Pelvic Floor Exercises
How do you exercise your pelvic muscles?
Find the right muscles.
This is very important. Your doctor or nurse will help make sure you are doing the exercises the right way.
You should tighten the two major muscles that stretch across your pelvic floor. They are the “hammock” muscle and the “triangle” muscle. Here are three methods to check for the correct muscles.
Don’t squeeze other muscles at the same time.
Be careful not to tighten your stomach, legs, or other muscles. Squeezing the wrong muscles can put more pressure on your bladder control muscles. Just squeeze the pelvic muscles. Don’t hold your breath.
Repeat, but don’t overdo it.
At first, find a quiet spot to practice-your bathroom or bedroom-so you can concentrate. Lie on the floor. Pull in the pelvic muscles and hold for a count of 3. Then relax for a count of 3. Work up to 10 to 15 repeats each time you exercise.
Do your pelvic exercises at least three times a day.
Every day, use three positions: Lying, sitting, and standing. You can exercise while on the floor, sitting at a desk, or standing in the kitchen. Using all three positions makes the muscles strongest.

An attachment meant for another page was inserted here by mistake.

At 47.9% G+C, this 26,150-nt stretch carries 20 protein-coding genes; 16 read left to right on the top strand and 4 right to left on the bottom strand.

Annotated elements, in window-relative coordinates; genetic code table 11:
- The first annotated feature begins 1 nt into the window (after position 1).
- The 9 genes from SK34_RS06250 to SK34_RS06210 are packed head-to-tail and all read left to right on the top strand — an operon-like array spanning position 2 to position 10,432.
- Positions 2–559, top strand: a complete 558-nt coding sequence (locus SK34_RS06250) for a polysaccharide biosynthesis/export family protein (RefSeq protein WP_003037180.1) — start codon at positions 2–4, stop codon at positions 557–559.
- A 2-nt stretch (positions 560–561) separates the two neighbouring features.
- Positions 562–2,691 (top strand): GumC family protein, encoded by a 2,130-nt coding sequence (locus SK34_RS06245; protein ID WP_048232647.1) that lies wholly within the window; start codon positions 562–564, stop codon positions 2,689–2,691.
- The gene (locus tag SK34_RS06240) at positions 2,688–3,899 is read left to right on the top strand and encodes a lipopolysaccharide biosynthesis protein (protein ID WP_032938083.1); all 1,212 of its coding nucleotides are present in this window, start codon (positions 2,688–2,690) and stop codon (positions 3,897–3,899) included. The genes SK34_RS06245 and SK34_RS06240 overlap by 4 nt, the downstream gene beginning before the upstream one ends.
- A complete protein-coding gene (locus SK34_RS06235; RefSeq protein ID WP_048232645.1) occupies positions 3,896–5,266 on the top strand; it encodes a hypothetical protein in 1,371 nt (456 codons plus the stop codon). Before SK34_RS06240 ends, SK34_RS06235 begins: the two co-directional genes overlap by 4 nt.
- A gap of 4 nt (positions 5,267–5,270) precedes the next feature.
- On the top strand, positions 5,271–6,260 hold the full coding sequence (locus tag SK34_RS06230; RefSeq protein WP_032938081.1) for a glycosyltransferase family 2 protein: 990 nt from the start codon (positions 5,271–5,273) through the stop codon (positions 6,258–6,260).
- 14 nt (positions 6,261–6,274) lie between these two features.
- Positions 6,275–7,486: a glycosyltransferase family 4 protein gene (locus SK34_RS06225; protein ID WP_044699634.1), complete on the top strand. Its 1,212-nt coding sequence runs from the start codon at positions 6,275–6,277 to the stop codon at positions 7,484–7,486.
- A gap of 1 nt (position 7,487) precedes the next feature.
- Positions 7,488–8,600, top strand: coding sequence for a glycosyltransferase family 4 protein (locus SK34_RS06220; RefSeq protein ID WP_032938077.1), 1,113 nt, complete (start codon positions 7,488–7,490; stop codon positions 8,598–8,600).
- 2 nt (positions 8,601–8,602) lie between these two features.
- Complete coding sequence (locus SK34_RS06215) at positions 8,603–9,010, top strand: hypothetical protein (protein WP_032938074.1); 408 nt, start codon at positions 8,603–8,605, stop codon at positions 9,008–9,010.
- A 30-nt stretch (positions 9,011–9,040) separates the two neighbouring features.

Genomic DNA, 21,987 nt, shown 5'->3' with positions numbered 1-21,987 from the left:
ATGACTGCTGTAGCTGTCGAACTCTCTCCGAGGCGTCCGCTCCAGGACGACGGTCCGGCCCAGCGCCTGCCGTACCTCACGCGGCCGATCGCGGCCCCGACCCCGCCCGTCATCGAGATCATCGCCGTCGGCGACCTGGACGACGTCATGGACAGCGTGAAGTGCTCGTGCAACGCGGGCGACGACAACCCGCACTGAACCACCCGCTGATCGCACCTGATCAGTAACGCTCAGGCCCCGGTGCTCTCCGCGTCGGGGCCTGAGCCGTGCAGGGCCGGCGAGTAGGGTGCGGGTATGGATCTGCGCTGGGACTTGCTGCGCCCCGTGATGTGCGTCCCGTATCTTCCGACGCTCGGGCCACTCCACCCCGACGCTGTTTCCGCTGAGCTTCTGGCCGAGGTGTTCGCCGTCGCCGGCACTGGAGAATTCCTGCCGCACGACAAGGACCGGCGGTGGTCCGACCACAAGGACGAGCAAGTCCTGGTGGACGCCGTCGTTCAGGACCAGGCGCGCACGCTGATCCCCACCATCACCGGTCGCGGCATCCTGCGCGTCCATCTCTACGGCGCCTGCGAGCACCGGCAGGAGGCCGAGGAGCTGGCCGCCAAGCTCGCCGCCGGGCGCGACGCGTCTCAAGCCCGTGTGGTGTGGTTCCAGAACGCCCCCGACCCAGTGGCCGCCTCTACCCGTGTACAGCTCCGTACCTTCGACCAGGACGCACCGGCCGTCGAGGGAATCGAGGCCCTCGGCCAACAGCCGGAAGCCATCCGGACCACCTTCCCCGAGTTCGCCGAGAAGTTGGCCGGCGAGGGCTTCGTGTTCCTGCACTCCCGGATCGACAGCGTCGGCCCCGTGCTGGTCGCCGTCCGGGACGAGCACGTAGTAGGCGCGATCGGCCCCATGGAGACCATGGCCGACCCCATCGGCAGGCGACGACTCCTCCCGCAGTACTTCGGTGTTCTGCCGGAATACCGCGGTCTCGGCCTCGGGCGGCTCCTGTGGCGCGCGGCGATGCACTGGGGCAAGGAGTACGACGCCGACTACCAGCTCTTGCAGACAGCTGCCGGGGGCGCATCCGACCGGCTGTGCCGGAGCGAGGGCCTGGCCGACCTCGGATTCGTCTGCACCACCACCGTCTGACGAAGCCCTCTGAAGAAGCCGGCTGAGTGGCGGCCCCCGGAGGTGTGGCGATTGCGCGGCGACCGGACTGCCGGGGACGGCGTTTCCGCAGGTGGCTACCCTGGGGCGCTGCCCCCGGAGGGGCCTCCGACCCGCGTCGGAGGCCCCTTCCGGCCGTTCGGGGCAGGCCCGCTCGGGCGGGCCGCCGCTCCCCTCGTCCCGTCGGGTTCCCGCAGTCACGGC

Don’t give up. It’s just 5 minutes, three times a day. You may not feel your bladder control improve until after 3 to 6 weeks. Still, most women do notice an improvement after a few weeks.
You can also exercise by using special weights or biofeedback. Ask your health care team about these exercise aids.
WHY EXERCISE PELVIC MUSCLES?
Life’s events can weaken pelvic muscles. Pregnancy, childbirth, and being overweight can do it. Luckily, when these muscles get weak, you can help make them strong again.
Pelvic floor muscles are just like other muscles. Exercise can make them stronger. Women with bladder control problems can regain control through pelvic muscle exercises, also called Kegel exercises.
PELVIC FITNESS IN MINUTES A DAY
Exercising your pelvic floor muscles for just 5 minutes, three times a day can make a big difference to your bladder control. Exercise strengthens muscles that hold the bladder and many other organs in place.
The part of your body including your hip bones is the pelvic area. At the bottom of the pelvis, several layers of muscle stretch between your legs. The muscle attached to the front, back, and sides of the pelvic bone.
Two pelvic muscles do most of the work. The biggest one stretches like a hammock. The other is shaped like a triangle.
You can protect your pelvic muscles from damage by
Think ahead, just before sneezing, lifting, or jumping. Sudden pressure can hurt those pelvic muscles. Squeeze your pelvic muscles tightly and hold on until after you sneeze, lift, or jump. After you train yourself to tighten the pelvic muscles for these moments, you will have fewer accidents.
Points to Remember